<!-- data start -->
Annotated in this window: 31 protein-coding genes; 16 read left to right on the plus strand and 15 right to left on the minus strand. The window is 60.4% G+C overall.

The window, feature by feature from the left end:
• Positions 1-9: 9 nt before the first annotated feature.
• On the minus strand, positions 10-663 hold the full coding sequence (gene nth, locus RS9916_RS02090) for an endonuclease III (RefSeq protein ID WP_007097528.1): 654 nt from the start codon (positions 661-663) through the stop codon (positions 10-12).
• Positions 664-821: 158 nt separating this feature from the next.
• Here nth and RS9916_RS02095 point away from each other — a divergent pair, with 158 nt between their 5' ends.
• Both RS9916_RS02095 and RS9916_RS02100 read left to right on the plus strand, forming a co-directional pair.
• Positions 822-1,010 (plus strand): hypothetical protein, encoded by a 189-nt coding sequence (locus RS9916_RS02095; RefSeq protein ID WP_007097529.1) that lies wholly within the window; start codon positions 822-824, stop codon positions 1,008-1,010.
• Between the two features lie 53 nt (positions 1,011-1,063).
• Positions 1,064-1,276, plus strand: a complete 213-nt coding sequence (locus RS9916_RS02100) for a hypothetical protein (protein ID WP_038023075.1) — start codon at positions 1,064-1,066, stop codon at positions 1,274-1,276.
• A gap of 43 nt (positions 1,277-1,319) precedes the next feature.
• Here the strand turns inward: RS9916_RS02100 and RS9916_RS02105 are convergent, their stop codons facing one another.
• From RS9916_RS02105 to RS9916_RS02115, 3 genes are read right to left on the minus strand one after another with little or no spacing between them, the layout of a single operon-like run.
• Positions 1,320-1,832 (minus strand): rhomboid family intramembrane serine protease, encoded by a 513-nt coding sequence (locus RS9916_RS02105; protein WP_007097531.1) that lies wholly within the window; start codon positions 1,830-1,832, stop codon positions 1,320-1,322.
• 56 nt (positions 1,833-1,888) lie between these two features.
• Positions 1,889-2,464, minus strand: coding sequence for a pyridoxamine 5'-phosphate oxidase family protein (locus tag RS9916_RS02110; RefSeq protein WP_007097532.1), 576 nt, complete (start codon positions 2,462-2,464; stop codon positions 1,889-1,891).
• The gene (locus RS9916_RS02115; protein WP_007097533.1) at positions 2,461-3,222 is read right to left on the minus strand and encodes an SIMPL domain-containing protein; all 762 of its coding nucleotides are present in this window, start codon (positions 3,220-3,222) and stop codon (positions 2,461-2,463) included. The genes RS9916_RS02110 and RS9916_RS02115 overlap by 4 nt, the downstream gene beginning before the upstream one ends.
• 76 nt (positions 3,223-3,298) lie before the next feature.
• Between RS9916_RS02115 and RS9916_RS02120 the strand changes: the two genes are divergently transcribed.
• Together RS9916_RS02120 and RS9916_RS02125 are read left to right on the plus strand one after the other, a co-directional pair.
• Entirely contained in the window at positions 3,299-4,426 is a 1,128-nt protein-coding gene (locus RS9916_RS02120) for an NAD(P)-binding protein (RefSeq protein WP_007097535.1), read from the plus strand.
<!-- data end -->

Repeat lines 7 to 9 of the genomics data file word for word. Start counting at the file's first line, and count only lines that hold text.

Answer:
• Both RS9916_RS02095 and RS9916_RS02100 read left to right on the plus strand, forming a co-directional pair.
• Positions 822-1,010 (plus strand): hypothetical protein, encoded by a 189-nt coding sequence (locus RS9916_RS02095; RefSeq protein ID WP_007097529.1) that lies wholly within the window; start codon positions 822-824, stop codon positions 1,008-1,010.
• Between the two features lie 53 nt (positions 1,011-1,063).